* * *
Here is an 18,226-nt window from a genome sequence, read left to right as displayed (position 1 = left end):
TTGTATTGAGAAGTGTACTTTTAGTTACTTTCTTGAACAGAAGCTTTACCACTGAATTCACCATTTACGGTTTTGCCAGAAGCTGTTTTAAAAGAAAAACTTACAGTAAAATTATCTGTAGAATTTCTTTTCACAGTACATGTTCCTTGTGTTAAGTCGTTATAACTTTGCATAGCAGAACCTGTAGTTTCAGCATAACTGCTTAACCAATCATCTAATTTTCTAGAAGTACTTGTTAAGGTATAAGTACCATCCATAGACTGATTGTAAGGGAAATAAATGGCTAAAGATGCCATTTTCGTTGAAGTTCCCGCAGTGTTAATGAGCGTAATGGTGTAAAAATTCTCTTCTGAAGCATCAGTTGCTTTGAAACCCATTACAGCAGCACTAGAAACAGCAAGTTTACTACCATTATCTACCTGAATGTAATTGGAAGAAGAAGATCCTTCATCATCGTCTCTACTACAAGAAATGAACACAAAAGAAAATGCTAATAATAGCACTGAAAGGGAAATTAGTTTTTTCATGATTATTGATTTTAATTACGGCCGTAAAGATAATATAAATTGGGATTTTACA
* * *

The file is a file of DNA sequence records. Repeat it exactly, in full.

Here is an 18,226-nt window from a genome sequence, read left to right as displayed (position 1 = left end):
TTGTATTGAGAAGTGTACTTTTAGTTACTTTCTTGAACAGAAGCTTTACCACTGAATTCACCATTTACGGTTTTGCCAGAAGCTGTTTTAAAAGAAAAACTTACAGTAAAATTATCTGTAGAATTTCTTTTCACAGTACATGTTCCTTGTGTTAAGTCGTTATAACTTTGCATAGCAGAACCTGTAGTTTCAGCATAACTGCTTAACCAATCATCTAATTTTCTAGAAGTACTTGTTAAGGTATAAGTACCATCCATAGACTGATTGTAAGGGAAATAAATGGCTAAAGATGCCATTTTCGTTGAAGTTCCCGCAGTGTTAATGAGCGTAATGGTGTAAAAATTCTCTTCTGAAGCATCAGTTGCTTTGAAACCCATTACAGCAGCACTAGAAACAGCAAGTTTACTACCATTATCTACCTGAATGTAATTGGAAGAAGAAGATCCTTCATCATCGTCTCTACTACAAGAAATGAACACAAAAGAAAATGCTAATAATAGCACTGAAAGGGAAATTAGTTTTTTCATGATTATTGATTTTAATTACGGCCGTAAAGATAATATAAATTGGGATTTTACA